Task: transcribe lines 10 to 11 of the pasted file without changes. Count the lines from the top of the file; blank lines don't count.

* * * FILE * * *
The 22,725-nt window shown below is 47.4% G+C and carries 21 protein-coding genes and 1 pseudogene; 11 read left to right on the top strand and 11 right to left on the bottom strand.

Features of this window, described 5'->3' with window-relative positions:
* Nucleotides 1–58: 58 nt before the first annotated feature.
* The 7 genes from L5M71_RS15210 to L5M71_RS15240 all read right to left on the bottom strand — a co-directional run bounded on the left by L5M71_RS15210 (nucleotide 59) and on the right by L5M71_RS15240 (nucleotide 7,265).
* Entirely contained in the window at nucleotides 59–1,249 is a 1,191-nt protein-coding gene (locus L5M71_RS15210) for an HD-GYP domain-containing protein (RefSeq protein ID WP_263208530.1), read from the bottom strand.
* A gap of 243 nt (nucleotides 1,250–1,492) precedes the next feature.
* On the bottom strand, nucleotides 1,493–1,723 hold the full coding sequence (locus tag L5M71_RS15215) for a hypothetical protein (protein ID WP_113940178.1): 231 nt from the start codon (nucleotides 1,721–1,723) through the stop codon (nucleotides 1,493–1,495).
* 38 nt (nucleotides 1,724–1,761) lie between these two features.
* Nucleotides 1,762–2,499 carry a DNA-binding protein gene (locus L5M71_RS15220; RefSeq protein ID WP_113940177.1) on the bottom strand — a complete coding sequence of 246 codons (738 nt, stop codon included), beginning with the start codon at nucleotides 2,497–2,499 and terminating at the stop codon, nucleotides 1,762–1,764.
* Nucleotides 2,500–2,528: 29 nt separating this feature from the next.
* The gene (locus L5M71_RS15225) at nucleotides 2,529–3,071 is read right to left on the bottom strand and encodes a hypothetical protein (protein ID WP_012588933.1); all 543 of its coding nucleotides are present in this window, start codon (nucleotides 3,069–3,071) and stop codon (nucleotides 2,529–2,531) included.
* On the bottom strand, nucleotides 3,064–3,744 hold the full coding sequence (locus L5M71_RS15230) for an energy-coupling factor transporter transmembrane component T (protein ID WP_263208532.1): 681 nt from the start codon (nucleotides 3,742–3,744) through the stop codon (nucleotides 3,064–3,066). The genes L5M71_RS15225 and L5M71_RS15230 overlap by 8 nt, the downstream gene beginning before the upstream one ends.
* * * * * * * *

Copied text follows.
* Nucleotides 2,500–2,528: 29 nt separating this feature from the next.
* The gene (locus L5M71_RS15225) at nucleotides 2,529–3,071 is read right to left on the bottom strand and encodes a hypothetical protein (protein ID WP_012588933.1); all 543 of its coding nucleotides are present in this window, start codon (nucleotides 3,069–3,071) and stop codon (nucleotides 2,529–2,531) included.